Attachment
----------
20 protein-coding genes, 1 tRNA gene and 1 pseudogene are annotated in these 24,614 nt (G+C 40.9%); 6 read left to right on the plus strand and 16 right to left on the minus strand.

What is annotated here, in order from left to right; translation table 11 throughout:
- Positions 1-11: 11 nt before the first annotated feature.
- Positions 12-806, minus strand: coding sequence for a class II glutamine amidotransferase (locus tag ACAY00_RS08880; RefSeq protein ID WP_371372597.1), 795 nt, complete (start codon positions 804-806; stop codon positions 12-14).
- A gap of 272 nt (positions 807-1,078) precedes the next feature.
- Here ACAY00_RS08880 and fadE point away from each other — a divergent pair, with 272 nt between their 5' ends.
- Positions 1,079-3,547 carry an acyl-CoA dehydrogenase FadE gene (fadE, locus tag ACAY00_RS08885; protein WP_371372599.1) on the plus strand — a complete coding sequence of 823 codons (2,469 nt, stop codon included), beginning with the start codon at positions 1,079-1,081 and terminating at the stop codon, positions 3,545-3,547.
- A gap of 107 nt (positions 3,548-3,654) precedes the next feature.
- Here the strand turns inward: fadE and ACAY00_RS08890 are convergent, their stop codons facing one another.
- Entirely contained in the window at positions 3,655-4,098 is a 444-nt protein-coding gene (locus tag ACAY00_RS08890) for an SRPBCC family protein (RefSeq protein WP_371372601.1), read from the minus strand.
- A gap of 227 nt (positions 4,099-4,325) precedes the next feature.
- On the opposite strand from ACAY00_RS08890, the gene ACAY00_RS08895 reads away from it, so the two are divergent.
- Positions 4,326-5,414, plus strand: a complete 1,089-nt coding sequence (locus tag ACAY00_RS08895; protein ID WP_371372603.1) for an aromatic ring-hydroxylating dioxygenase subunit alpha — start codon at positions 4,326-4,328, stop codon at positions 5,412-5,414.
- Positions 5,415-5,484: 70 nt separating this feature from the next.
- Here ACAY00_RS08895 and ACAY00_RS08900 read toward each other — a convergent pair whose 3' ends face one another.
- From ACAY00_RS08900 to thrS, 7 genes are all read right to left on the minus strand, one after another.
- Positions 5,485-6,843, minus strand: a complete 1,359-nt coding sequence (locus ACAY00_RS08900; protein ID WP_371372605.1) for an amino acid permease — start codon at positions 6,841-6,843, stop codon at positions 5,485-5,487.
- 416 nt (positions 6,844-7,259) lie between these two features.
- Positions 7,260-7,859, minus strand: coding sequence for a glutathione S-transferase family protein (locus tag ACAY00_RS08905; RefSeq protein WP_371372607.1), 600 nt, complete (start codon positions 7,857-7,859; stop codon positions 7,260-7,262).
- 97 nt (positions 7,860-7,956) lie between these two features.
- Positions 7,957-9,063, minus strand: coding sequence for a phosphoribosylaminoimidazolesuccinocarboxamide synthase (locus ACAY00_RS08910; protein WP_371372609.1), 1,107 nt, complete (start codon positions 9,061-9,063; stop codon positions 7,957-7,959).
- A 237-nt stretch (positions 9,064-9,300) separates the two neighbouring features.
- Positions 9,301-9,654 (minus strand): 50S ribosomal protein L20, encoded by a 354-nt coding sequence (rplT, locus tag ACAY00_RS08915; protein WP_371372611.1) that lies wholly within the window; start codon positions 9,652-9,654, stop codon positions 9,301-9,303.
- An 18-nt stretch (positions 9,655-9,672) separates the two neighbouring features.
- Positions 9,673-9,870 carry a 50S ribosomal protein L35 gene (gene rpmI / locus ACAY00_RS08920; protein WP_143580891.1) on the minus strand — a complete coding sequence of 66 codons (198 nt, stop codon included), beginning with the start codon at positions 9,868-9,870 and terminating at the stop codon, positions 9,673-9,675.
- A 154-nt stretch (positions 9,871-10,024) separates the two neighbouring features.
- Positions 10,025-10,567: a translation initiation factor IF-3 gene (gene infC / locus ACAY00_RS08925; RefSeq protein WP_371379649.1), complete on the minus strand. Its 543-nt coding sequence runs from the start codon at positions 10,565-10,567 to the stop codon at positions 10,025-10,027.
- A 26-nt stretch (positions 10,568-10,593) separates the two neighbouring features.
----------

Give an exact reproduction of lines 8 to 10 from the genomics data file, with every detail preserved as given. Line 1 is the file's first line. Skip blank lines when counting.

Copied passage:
- A gap of 107 nt (positions 3,548-3,654) precedes the next feature.
- Here the strand turns inward: fadE and ACAY00_RS08890 are convergent, their stop codons facing one another.
- Entirely contained in the window at positions 3,655-4,098 is a 444-nt protein-coding gene (locus tag ACAY00_RS08890) for an SRPBCC family protein (RefSeq protein WP_371372601.1), read from the minus strand.